A sharp social critic, novelist Armistead Maupin places his gay characters within a large framework of humanity, creating a social history of San Francisco during the tumultuous decades of the 1970s and 1980s.

Maupin is often compared to Charles Dickens: Each wrote originally for serial publication, each frames his art for a popular audience, and each examines critically the social array of his chosen city. Like Dickens’s London, Maupin’s San Francisco is populated by all sorts and conditions of humankind: waifs and scoundrels, high-society hypocrites and burghers complacent in their middle-class ways, and at the center, a group of earnest seekers after a happy life.

That Maupin’s gay and lesbian characters are seeded in this larger social milieu is no accident; Maupin speaks of his intention to “create a large framework of humanity and to place gay characters within that framework.”

The community is Maupin’s theme. His San Francisco is home to interlocking networks of friends, lovers, and enemies. As these groups develop and evolve, some become supportive and nurturing, others hypocritical and stifling. This social awareness marks Maupin’s emergence as a political spokesperson and critic of the Far Right and of the entertainment industry.

Armistead Jones Maupin, Jr. was born to be a Young Republican. Raised in a conservative North Carolina family, he wrote for the Daily Tar Heel while a student at the University of North Carolina at Chapel Hill. After dropping out of law school, he worked at a Raleigh television station where the manager, Jesse Helms, was already gaining notoriety for his conservative television commentaries.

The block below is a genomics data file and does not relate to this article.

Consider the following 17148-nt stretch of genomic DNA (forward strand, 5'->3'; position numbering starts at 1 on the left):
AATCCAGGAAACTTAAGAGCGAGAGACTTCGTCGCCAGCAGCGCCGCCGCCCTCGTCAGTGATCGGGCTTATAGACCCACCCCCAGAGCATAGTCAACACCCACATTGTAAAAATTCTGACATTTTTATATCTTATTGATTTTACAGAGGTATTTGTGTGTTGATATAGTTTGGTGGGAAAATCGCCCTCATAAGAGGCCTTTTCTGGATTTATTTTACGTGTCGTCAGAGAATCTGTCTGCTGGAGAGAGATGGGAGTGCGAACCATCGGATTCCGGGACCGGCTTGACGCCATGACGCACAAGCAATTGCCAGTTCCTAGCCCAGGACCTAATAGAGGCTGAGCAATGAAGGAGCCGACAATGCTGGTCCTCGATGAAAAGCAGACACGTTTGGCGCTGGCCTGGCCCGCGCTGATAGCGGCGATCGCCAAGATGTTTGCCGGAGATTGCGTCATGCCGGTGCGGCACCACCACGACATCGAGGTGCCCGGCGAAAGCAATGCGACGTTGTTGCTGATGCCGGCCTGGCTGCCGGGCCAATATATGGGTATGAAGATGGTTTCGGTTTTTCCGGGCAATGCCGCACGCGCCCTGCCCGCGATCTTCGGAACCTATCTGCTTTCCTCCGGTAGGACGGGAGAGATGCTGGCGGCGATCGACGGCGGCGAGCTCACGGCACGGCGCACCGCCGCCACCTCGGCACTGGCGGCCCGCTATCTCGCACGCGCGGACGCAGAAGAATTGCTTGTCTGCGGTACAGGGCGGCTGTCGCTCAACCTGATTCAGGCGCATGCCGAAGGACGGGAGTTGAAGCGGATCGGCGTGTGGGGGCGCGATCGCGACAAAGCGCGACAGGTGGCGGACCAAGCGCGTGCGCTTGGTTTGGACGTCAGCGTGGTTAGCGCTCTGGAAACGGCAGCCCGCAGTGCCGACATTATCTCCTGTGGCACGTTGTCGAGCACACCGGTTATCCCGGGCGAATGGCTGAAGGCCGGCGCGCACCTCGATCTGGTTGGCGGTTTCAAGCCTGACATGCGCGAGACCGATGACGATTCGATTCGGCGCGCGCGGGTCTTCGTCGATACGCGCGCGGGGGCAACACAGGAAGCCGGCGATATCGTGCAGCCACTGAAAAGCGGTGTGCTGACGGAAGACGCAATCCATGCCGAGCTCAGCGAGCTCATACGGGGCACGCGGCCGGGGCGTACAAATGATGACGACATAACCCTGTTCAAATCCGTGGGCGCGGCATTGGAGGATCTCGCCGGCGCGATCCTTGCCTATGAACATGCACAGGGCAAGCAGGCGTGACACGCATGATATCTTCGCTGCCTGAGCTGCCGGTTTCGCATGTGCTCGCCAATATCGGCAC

Several tours of duty with the Navy (one in Vietnam) and work on a Charleston newspaper landed him eventually in California, where in 1976 the San Francisco Chronicle began publishing his Tales of the City.

Later revised for book publication (in five separate volumes), these daily columns followed several young residents of 28 Barbary Lane, a house on San Francisco’s Russian Hill. (The series’ sixth and final novel, Sure of You [1989], appeared only in book form.) A woman of eccentric tastes and a mysterious past, Anna Madrigal is both landlady and surrogate parent, supporting her “children” through their searches for happiness.

Mary Ann Singleton, whose arrival in San Francisco inaugurates the series, struggles to balance professional ambitions with commitments to family and friends. Woman-chasing Brian Hawkins and gay Everyman Michael Tolliver pursue parallel quests for love–from the sexual liberation of the late 1970s to the quiet hard-won joys of domesticity in the 1980s.

A sharp social critic, Maupin narrates the interwoven tales of these city-dwellers with a wealth of detail and gentle satire that illuminates the boundaries and beliefs of various communities, most notably in the contrasting descriptions of a womyn’s music festival and the exclusive Bohemian Grove encampment in Significant Others (1987). The series in effect constitutes a social history of two tumultuous decades.

Mirroring the communities it depicts, the series turns bleaker when AIDS enters its characters’ lives. Sharp divisions develop between those who demonstrate “bravery and conspicuous beauty” in battling the disease and those who retreat into piety or indifference. The diverse Barbary Lane “family,” forged through tears and joy, breaks apart, reflecting Maupin’s sense of real-life betrayals of the gay community.

Maybe the Moon (1992), his first post-Tales novel, builds on these themes of community and hypocrisy; its screenwriters, actors, and Hollywood executives struggle for happiness, nurture and betray each other, and find love in the most unexpected places.